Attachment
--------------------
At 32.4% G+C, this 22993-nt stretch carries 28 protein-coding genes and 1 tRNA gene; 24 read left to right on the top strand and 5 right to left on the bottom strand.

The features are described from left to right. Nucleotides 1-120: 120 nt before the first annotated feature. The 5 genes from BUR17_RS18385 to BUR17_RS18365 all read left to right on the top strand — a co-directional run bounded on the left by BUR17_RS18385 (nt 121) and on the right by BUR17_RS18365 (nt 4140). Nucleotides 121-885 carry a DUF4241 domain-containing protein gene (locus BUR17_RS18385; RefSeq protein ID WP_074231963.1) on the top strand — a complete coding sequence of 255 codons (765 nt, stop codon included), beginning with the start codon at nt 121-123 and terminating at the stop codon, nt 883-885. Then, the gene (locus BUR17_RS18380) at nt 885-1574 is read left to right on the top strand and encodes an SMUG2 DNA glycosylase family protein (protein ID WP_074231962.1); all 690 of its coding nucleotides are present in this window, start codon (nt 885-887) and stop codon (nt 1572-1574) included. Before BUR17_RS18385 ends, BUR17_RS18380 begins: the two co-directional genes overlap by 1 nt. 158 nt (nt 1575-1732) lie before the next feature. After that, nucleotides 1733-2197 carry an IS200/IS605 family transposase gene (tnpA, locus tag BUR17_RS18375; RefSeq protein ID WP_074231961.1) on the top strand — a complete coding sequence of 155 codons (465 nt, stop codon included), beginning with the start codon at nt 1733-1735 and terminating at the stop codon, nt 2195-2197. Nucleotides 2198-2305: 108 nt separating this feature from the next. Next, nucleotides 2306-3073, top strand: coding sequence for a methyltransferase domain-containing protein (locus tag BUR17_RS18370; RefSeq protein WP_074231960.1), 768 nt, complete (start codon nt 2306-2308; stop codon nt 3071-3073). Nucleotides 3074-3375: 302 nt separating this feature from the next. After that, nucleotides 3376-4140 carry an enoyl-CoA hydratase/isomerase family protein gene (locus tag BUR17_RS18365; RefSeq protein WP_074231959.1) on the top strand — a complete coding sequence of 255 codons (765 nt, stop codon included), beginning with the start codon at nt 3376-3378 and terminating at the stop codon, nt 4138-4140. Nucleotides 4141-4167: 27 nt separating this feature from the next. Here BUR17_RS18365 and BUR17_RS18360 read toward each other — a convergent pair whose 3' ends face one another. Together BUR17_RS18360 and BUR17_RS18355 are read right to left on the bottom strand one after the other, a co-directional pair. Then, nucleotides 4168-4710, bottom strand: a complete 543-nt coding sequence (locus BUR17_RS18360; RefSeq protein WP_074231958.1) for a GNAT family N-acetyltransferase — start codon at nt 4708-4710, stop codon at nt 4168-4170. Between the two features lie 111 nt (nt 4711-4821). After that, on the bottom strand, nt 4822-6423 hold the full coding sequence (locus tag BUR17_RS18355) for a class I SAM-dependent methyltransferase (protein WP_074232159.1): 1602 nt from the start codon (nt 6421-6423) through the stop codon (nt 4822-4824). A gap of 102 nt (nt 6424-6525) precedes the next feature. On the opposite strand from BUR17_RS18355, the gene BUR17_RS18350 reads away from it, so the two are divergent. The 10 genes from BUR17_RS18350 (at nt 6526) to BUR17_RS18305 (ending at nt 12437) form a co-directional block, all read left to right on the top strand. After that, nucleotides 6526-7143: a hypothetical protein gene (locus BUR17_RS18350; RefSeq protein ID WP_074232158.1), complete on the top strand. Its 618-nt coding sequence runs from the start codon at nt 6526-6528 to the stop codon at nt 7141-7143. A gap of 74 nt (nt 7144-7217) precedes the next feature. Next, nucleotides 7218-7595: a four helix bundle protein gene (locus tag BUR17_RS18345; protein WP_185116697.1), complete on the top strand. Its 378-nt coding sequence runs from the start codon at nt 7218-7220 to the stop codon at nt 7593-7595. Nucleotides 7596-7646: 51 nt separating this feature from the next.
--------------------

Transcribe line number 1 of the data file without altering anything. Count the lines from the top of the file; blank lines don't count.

At 32.4% G+C, this 22993-nt stretch carries 28 protein-coding genes and 1 tRNA gene; 24 read left to right on the top strand and 5 right to left on the bottom strand.